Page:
The translocase of the outer mitochondrial membrane (TOM) is the main entry gate for proteins1,2,3,4. Here we use cryo-electron microscopy to report the structure of the yeast TOM core complex5,6,7,8,9 at 3.8-Å resolution. The structure reveals the high-resolution architecture of the translocator consisting of two Tom40 β-barrel channels and α-helical transmembrane subunits, providing insight into critical features that are conserved in all eukaryotes1,2,3. Each Tom40 β-barrel is surrounded by small TOM subunits, and tethered by two Tom22 subunits and one phospholipid. The N-terminal extension of Tom40 forms a helix inside the channel; mutational analysis reveals its dual role in early and late steps in the biogenesis of intermembrane-space proteins in cooperation with Tom5. Each Tom40 channel possesses two precursor exit sites. Tom22, Tom40 and Tom7 guide presequence-containing preproteins to the exit in the middle of the dimer, whereas Tom5 and the Tom40 N extension guide preproteins lacking a presequence to the exit at the periphery of the dimer.
Subscribe to Journal
Get full journal access for 1 year
only $3.83 per issue
All prices are NET prices.
VAT will be added later in the checkout.
Rent or Buy article
Get time limited or full article access on ReadCube.
All prices are NET prices.
The cryo-EM density maps have been deposited in the Electron Microscopy Data Bank under accession code EMD-9851. The atomic coordinates have been deposited in the Protein Data Bank under accession code 6JNF. All the data from this study are available in the Article, its Extended Data and Supplementary Information. The uncropped blots, gels and plates are provided in Supplementary Fig. 2.
Endo, T. & Yamano, K. Multiple pathways for mitochondrial protein traffic. Biol. Chem. 390, 723–730 (2009).
Neupert, W. A perspective on transport of proteins into mitochondria: a myriad of open questions. J. Mol. Biol. 427, 1135–1158 (2015).
Pfanner, N., Warscheid, B. & Wiedemann, N. Mitochondrial proteins: from biogenesis to functional networks. Nat. Rev. Mol. Cell Biol. 20, 267–284 (2019).
Shiota, T. et al. Molecular architecture of the active mitochondrial protein gate. Science 349, 1544–1548 (2015).
Sakaue, H. et al. Porin associates with Tom22 to regulate the mitochondrial protein gate assembly. Mol. Cell 73, 1044–1055 (2019).
Künkele, K.-P. et al. The preprotein translocation channel of the outer membrane of mitochondria. Cell 93, 1009–1019 (1998).
Ahting, U. et al. The TOM core complex: the general protein import pore of the outer membrane of mitochondria. J. Cell Biol. 147, 959–968 (1999).
Model, K., Meisinger, C. & Kühlbrandt, W. Cryo-electron microscopy structure of a yeast mitochondrial preprotein translocase. J. Mol. Biol. 383, 1049–1057 (2008).
Bausewein, T. et al. Cryo-EM structure of the TOM core complex from Neurospora crassa. Cell 170, 693–700 (2017).
Van den Berg, B. et al. X-ray structure of a protein-conducting channel. Nature 427, 36–44 (2004).
Voorhees, R. M., Fernández, I. S., Scheres, S. H. W. & Hegde, R. S. Structure of the mammalian ribosome–Sec61 complex to 3.4 Å resolution. Cell 157, 1632–1643 (2014).
Gogala, M. et al. Structures of the Sec61 complex engaged in nascent peptide translocation or membrane insertion. Nature 506, 107–110 (2014).
Itskanov, S. & Park, E. Structure of the posttranslational Sec protein–translocation channel complex from yeast. Science 363, 84–87 (2019).
Wu, X., Cabanos, C. & Rapoport, T. A. Structure of the post-translational protein translocation machinery of the ER membrane. Nature 566, 136–139 (2019).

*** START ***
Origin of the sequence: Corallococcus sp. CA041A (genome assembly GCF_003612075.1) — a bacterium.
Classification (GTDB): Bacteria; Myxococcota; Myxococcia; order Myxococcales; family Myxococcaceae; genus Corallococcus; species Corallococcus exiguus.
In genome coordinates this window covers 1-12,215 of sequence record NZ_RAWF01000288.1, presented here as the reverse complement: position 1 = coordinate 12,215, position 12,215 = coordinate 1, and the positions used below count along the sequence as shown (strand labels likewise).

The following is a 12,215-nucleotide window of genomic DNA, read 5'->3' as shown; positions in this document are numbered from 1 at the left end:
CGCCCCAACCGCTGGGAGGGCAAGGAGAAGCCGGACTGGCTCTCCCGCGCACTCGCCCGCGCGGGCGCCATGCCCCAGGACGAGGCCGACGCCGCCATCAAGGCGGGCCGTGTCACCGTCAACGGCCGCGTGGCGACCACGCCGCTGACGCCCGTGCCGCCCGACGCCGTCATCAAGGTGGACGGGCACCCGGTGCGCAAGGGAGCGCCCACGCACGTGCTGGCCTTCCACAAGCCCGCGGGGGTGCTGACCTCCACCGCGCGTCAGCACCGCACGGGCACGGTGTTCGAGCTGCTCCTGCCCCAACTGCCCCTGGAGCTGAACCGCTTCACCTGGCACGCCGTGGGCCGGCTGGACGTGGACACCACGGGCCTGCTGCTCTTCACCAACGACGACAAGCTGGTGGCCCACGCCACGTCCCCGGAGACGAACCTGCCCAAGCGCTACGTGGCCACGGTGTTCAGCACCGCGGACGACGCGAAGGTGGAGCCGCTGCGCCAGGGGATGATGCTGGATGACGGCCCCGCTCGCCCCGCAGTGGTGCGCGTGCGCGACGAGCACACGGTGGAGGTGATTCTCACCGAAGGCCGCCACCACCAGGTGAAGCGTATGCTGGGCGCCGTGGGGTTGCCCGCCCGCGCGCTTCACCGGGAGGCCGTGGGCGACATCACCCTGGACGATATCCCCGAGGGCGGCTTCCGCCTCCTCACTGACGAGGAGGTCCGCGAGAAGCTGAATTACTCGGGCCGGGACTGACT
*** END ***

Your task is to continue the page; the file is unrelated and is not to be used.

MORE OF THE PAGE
Baud, C. et al. Translocation path of a substrate protein through its Omp85 transporter. Nat. Commun. 5, 5271 (2014).
Lundquist, K., Bakelar, J., Noinaj, N. & Gumbart, J. C. C-terminal kink formation is required for lateral gating in BamA. Proc. Natl Acad. Sci. USA 115, E7942–E7949 (2018).
Bamert, R. S. et al. Structural basis for substrate selection by the translocation and assembly module of the β-barrel assembly machinery. Mol. Microbiol. 106, 142–156 (2017).
Model, K. et al. Protein translocase of the outer mitochondrial membrane: role of import receptors in the structural organization of the TOM complex. J. Mol. Biol. 316, 657–666 (2002).
Dolezal, P., Likic, V., Tachezy, J. & Lithgow, T. Evolution of the molecular machines for protein import into mitochondria. Science 313, 314–318 (2006).
Fukasawa, Y., Oda, T., Tomii, K. & Imai, K. Origin and evolutionary alteration of the mitochondrial import system in eukaryotic lineages. Mol. Biol. Evol. 34, 1574–1586 (2017).
Maćasev, D. et al. Tom22′, an 8-kDa trans-site receptor in plants and protozoans, is a conserved feature of the TOM complex that appeared early in the evolution of eukaryotes. Mol. Biol. Evol. 21, 1557–1564 (2004).
Senes, A., Gerstein, M. & Engelman, D. M. Statistical analysis of amino acid patterns in transmembrane helices: the GxxxG motif occurs frequently and in association with β-branched residues at neighboring positions. J. Mol. Biol. 296, 921–936 (2000).
Harner, M., Neupert, W. & Deponte, M. Lateral release of proteins from the TOM complex into the outer membrane of mitochondria. EMBO J. 30, 3232–3241 (2011).
Höhr, A. I. C. et al. Membrane protein insertion through a mitochondrial β-barrel gate. Science 359, eaah6834 (2018).
Yamano, K., Tanaka-Yamano, S. & Endo, T. Tom7 regulates Mdm10-mediated assembly of the mitochondrial import channel protein Tom40. J. Biol. Chem. 285, 41222–41231 (2010).
Ellenrieder, L. et al. Separating mitochondrial protein assembly and endoplasmic reticulum tethering by selective coupling of Mdm10. Nat. Commun. 7, 13021 (2016).
Esaki, M. et al. Mitochondrial protein import. Requirement of presequence elements and TOM components for precursor binding to the TOM complex. J. Biol. Chem. 279, 45701–45707 (2004).
Court, D. A. et al. Role of the intermembrane-space domain of the preprotein receptor Tom22 in protein import into mitochondria. Mol. Cell. Biol. 16, 4035–4042 (1996).
Moczko, M. et al. The intermembrane space domain of mitochondrial Tom22 functions as a trans binding site for preproteins with N-terminal targeting sequences. Mol. Cell. Biol. 17, 6574–6584 (1997).